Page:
That 2b from the m-w dictionary is slightly misleading.
Following the etymology of ambivalent shows that ambi=both approaches have to be worthy of consideration. Not caring one way or another is not being ambivalent. It is like comparing Null with Null, Null with Value or Value with Null… the result is Null; Ambivalence doesn’t take Null as input.

Bit like ambidextrous … one does require 2 hands in the first place.

Mon Feb 05, 02:03:00 PM EST  

Anonymous cephyn said....

"If I don't care if I go to some event, that is very different from being uncertain about wanting to go to that event."

Why do you not care? Because you can be happy with either outcome? Because you can think of positive reasons to go or not go to the event?

If you were unhappy with either choice, you'd try to come up with a 3rd option. If you preferred one option over the other, you would not say "I don't care". But if you can find reasons to follow either path, equally appealing, you are uncertain as to which way to go, you are ambivalent. In this case, when someone asks, "do you want to go to the event" you might reply "i don't care, either way is fine. I'm ambivalent." You do not prefer one outcome over the other. Seems to me it's the same. If you really really didn't care, you'd ignore the choices entirely.

Mon Feb 05, 02:16:00 PM EST  

Blogger Thomas Kyte said....

What about the word 'deprecated'?

To me it was "this will be unsupported in the future, you should stop using this"

Mon Feb 05, 02:58:00 PM EST  

Anonymous Anonymous said....

Reminds me of an English professor I had for a couple courses. Before she gave the first paper in each course, she went over proper word choice in some detail. An example she gave is when she was in college during a phone interview she told the interviewer that she was anxious to meet in person. The interviewer asked her if she really was anxious or if she was eager to meet. The interviewer respectfully told her that anxious had connotations of doubt and nervousness whereas eager meant that she was looking forward to it. That example's always stuck with me.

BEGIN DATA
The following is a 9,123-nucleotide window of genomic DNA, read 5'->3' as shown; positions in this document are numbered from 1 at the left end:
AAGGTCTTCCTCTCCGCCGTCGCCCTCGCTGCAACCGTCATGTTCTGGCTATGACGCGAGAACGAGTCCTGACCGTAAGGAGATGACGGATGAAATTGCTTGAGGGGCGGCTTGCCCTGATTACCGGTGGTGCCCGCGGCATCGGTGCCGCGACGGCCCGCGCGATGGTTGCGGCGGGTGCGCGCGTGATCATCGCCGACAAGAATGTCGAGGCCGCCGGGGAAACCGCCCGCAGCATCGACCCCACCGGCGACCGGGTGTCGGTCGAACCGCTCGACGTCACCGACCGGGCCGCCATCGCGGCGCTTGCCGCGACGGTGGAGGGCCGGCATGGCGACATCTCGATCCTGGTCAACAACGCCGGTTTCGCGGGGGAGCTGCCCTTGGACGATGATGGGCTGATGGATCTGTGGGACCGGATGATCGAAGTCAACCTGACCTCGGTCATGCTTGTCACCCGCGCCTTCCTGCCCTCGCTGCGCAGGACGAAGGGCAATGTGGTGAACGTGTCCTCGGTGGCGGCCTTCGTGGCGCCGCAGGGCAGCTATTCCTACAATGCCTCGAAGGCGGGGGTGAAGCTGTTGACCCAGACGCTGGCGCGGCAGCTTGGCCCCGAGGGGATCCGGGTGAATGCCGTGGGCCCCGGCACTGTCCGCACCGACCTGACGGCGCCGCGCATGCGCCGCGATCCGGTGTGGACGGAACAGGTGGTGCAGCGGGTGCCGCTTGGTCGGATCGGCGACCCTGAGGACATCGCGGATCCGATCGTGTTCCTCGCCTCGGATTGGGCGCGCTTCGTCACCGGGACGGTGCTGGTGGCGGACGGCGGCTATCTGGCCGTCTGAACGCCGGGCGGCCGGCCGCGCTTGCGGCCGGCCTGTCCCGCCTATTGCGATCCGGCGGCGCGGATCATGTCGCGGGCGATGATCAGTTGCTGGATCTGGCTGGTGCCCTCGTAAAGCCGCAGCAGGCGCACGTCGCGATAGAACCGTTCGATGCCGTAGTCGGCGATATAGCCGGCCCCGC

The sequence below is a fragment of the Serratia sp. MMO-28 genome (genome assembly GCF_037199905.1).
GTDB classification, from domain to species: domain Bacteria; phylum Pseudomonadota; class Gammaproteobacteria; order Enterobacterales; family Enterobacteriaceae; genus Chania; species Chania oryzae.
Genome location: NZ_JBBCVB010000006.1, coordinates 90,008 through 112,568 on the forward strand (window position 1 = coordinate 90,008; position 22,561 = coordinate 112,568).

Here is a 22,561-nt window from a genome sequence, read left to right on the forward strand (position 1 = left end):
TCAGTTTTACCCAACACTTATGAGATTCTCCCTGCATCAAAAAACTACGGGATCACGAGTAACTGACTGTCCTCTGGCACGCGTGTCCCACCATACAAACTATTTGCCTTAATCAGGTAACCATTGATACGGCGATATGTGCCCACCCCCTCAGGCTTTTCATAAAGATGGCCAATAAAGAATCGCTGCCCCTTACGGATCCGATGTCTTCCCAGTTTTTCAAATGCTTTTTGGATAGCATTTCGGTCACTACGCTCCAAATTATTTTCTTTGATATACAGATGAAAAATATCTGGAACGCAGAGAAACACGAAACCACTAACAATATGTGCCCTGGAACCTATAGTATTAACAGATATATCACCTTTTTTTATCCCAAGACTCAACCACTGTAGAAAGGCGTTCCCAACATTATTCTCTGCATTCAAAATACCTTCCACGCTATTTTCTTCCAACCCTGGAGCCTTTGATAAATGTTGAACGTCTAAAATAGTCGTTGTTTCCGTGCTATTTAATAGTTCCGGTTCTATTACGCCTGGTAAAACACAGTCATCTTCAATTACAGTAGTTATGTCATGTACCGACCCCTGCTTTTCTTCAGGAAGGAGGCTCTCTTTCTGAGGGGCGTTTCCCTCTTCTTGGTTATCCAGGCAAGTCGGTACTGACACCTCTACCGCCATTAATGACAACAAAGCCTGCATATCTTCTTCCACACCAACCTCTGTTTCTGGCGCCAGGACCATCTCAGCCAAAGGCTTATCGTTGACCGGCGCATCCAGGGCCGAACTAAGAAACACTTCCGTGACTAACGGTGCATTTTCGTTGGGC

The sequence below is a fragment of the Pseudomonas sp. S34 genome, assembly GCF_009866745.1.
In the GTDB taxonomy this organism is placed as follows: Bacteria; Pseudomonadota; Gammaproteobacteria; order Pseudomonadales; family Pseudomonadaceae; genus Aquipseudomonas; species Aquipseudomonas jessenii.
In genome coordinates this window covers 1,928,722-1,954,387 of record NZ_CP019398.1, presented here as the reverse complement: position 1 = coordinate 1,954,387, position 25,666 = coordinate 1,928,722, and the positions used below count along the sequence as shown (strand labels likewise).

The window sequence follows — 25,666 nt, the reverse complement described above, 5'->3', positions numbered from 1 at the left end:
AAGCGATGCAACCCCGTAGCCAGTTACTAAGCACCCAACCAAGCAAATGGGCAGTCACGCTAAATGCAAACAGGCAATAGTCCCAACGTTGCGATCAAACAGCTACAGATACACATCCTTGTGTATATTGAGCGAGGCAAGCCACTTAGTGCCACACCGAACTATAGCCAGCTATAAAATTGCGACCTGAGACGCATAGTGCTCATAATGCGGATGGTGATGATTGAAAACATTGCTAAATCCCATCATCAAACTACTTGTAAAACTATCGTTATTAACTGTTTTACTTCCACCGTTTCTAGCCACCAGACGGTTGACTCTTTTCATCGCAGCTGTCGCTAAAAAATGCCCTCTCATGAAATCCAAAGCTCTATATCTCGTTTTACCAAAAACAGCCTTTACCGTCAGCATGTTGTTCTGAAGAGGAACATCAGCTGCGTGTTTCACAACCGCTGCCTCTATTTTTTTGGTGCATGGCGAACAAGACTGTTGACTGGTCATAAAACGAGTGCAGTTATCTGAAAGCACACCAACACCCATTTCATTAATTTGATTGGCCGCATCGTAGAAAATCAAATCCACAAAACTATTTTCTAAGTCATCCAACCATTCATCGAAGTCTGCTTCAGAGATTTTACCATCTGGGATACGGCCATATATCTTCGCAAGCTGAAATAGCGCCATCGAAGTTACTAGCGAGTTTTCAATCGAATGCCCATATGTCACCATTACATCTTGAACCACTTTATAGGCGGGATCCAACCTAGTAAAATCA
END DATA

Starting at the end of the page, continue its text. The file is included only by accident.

Mon Feb 05, 05:04:00 PM EST  

Blogger Roderick said....

I guess I have been guilty of being ignorant about the proper use of ambivalent as well. I thought about using the word apathetic or indifferent instead but that sounds even worse. Maybe I'll say I'm neutral from now on.
.
I find writing code to be frustrating and tedious. Maybe that's why I stay in Support where I can solve problems without much coding.

Mon Feb 05, 05:44:00 PM EST  

Anonymous Chris said....

One thing about programmers and engineers is sometimes they enjoy solving problems so much, they will go out of their way to find or create a problem to solve.

Tue Feb 06, 06:44:00 AM EST  

Blogger SeanMacGC said....

Unfortunately, there are many words in the English language where the original meaning has been mangled through sheer force of common misusage.

One example is decimate, which does not mean to annihilate, as it is interpreted in common usage today; rather it means to destroy a tenth of (though the original meaning is creeping into obsolescence it would appear). Another example is fulsome, which means offensive to good taste, yet it is generally used to denote something particularly full and rounded.

Obviously, it's easy to take very different meanings from sentiments expressed with these words, depending what your understanding of them is.

Tue Feb 06, 08:50:00 AM EST  

Blogger Thomas Kyte said....

One of my favorite examples of the changing meaning over time is awful

Tue Feb 06, 09:09:00 AM EST  

Anonymous Anonymous said....

Another good one is terrific. Most of us tend to think of it in the positive sense, as in "Tom's site is terrific!", but the original meaning was akin to "terrifying".

Bob Shepard

Tue Feb 06, 11:55:00 AM EST  

Anonymous Anonymous said....

I always find this with the use of "moot". People think it means "no longer of relevance", when in fact it is defined as "arguable" or "debatable". However, I received a newsletter this morning that capped it all for me by saying that the point was now "mute", which I think probably captures the idea most amusingly.

Tue Feb 06, 12:25:00 PM EST  

Blogger Howard J. Rogers said....

Actually moot can mean 'doubtful', 'hypothetical', 'of no practical meaning or value' -and in all those meanings, a 'moot point' is indeed one that's not worth bothering about.

From the land that brought us 'architected' when what they really meant was 'designed', I find this discussion curious.

Tue Feb 06, 01:32:00 PM EST  

Blogger Shuchi said....

In India we often say 'I have some doubts about this' to mean 'I have some questions regarding the matter'. The word 'doubt' is interpreted elsewhere to imply distrust or disbelief. Have seen this cause unintended offence when we are communicating with people abroad.

Wed Feb 07, 01:27:00 AM EST  

Anonymous Anonymous said....

Nobody mentioned "Girl, Interrupted" ?!? A similar situation is portrayed with the same word 'ambivalent'. The main character uses the same meaning as Tom and was then corrected. Just thought it was an interesting coincidence.

Mon Feb 12, 09:34:00 AM EST  

Blogger Thomas Kyte said....

'girl interrupted'

hmmm, not a movie I've seen ;)

Mon Feb 12, 09:37:00 AM EST